a therapeutic option to treat obesity

a therapeutic option to treat obesity

Obesity is a chronic disease that can cause daily difficulties but also have deleterious effects on health. It can in fact cause other pathologies such as diabetes, high blood pressure, hypercholesterolemia, sleep apnea syndrome.

17% of adults are obese in France, 49% overweight. If the prevalence of overweight remains stable, around 30%, the prevalence of obesity is increasing at a rapid rate in recent years. It thus increased from 8.5% in 1997 to 15% in 2012 and 17% in 2020.

Several therapeutic options exist to treat obesity, including bariatric surgery.

What is bariatric surgery?

The High Authority for Health recently published, in the run-up to World Obesity Day on March 4, a guide to the care pathway for adults experiencing overweight and obesity.

One of the chapters is devoted to bariatric surgery. Also called obesity surgery, it “modifies the anatomy of the digestive system. It is a mechanical and metabolic aid which makes it possible to reduce the quantity of food consumed (Principle of restriction) and/or the assimilation of food by the body (principle of malabsorption)”.

Who can benefit from bariatric surgery?

Bariatric surgery is not always possible. Three criteria must be met for it to be possible:

  • Suffering from massive obesity (BMI ≥ 40 kg/m²) or severe obesity (BMI ≥ 35 kg/m²) when this is associated with at least one complication that can be improved through surgery (diabetes, high blood pressure, diabetes syndrome sleep apnea, joint disorders, etc.);
  • Have already tried, without success, to lose weight thanks to specialized medical treatment lasting several months with dietary monitoring, physical activity and psychological care;
  • Do not have contraindications to surgery (e.g.: alcohol dependence) and general anesthesia.

Thus, in its report, the HAS insists on the fact that “bariatric surgery is a therapeutic option considered when a personalized care and support project has been implemented for 6 to 12 months by professionals with the support and the participation of the person being treated, without sufficient benefits for their overall health.”

It cannot therefore be immediately offered to the patient.

Who should I contact for bariatric surgery?

You should talk to your doctor or a doctor specializing in obesity in advance. The patient will then be referred to a multidisciplinary team who will be able to tell them if the operation is possible.

If this is the case, a preparation phase begins and it is at the end of this phase that the multidisciplinary team will deliver its final opinion.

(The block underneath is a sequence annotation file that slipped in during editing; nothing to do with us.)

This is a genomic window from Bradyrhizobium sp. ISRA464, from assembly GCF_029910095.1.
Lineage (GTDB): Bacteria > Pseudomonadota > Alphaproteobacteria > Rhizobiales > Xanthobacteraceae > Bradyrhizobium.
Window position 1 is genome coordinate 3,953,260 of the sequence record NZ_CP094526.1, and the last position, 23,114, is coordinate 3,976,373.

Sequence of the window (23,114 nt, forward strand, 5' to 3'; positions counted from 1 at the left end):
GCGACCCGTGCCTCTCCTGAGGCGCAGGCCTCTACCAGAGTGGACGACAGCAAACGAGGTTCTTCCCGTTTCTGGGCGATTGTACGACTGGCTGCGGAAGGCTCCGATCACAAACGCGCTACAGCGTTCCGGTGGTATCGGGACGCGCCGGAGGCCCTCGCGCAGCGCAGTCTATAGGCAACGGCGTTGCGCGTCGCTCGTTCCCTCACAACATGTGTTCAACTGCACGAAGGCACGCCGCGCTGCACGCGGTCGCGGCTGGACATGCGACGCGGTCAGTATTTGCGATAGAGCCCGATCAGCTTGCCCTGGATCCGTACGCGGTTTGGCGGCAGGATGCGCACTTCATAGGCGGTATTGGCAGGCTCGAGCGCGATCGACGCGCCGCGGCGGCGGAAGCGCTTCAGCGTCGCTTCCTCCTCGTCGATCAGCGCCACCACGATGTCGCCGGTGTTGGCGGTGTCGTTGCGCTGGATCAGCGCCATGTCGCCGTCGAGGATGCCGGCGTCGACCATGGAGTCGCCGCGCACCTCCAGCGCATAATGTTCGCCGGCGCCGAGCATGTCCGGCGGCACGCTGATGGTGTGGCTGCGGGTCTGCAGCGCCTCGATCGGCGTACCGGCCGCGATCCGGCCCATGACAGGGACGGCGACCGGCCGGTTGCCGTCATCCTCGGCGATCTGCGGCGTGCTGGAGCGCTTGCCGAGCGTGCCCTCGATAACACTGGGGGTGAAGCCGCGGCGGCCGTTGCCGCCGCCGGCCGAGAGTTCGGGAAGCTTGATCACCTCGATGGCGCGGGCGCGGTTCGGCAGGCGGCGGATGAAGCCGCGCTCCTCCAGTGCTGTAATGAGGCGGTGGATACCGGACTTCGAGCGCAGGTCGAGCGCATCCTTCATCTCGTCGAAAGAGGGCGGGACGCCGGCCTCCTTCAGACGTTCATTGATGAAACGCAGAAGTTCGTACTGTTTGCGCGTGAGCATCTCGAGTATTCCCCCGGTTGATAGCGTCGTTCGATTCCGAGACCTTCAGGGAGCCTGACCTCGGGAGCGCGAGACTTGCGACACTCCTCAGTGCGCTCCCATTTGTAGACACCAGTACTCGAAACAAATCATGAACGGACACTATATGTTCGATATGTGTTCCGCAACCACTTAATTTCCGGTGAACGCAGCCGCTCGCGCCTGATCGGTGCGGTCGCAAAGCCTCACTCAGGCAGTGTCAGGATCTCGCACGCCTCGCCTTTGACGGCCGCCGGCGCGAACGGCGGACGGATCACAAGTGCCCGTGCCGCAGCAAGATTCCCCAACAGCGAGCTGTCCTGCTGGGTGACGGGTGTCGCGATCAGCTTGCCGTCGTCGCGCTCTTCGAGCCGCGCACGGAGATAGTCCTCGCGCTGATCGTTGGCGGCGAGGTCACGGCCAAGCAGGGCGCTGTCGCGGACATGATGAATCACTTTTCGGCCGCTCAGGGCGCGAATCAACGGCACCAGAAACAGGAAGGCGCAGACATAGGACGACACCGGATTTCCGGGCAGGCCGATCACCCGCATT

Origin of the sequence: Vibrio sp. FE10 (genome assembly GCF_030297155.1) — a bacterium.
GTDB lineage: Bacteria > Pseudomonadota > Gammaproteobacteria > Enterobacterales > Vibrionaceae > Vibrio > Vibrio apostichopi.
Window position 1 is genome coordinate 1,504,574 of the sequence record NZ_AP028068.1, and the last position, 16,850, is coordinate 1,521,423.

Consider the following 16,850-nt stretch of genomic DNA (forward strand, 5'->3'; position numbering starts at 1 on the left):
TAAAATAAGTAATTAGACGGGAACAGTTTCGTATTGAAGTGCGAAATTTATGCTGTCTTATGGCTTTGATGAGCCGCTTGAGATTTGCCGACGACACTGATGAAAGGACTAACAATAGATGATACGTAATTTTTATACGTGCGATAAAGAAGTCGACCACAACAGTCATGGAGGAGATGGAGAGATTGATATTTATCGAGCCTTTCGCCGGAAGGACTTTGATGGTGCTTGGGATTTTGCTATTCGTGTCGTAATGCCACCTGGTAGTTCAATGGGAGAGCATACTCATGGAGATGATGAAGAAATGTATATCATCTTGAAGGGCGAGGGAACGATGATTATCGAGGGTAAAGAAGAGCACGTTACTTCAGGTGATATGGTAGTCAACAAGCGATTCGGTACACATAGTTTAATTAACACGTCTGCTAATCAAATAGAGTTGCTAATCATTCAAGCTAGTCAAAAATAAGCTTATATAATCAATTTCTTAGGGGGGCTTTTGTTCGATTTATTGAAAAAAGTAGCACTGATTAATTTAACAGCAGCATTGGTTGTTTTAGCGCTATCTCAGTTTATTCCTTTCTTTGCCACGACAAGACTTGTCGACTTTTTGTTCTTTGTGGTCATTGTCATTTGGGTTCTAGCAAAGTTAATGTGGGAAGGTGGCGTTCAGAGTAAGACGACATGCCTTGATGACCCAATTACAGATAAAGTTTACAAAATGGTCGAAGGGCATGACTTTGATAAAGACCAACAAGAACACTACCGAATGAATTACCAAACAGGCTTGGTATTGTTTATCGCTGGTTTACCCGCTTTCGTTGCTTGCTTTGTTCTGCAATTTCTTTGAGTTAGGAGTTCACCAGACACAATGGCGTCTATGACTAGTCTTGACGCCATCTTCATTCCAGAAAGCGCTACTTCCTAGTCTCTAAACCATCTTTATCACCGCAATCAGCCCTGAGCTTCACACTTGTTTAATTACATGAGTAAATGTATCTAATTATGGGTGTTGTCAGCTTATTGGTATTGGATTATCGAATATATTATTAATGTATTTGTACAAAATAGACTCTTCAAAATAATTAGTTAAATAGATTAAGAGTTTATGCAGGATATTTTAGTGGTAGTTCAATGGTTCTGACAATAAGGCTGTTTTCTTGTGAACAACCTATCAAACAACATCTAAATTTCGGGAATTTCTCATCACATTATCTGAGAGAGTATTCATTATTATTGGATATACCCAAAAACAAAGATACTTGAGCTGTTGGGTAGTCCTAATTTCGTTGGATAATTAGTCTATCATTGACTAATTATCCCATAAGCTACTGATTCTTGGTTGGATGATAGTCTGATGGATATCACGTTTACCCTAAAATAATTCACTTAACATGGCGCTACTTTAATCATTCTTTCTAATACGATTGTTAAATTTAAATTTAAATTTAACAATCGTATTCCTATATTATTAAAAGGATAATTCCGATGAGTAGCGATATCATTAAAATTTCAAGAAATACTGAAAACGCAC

How long does preparation take before the procedure?

“Its duration is at least 6 months from the planning of the personalized preparation for bariatric surgery and provided that the objectives of the preparation are achieved,” continues the HAS.

However, longer preparation is often necessary to fully understand the issues of the operation, acquire the necessary skills after bariatric surgery (self-care), treat other conditions, remove contraindications, etc.

What are the bariatric surgery techniques?

Restrictive techniques consist of reducing the size of the patient’s stomach, notably with gastric banding or gastrectomy (a practice which consists of removing part of the stomach).

Another technique, mixed (restrictive and malabsorptive), is gastric bypass. According to the specialized obesity center in Marseille, it “allows you to reduce both the quantity of food ingested (the size of the stomach is reduced to a small pocket) and the assimilation of these foods by the body. , thanks to a short circuit of part of the stomach and intestine. Food arrives directly in the middle part of the small intestine and is therefore assimilated in smaller quantities.”

And after surgery?

During his journey, the patient must be well informed that surgery alone is not enough. “Bariatric surgery is only one step in patient care,” explains Dr. Séverine Ledoux, specialist in overweight and obesity, in a video posted online by the APHP.

She points out that obesity is multifactorial and that these factors vary from one patient to another. “Surgery will only act on one of the determinants of obesity, which is food volume. The patient will have to work on the determinants, that is to say eating disorders, physical activity, stress, sleep, etc. », continues the specialist.

In addition to these new habits to put in place, psychological difficulties can arise linked to the modification of body image and relationships with others. Psychological help is offered to patients to overcome these problems.



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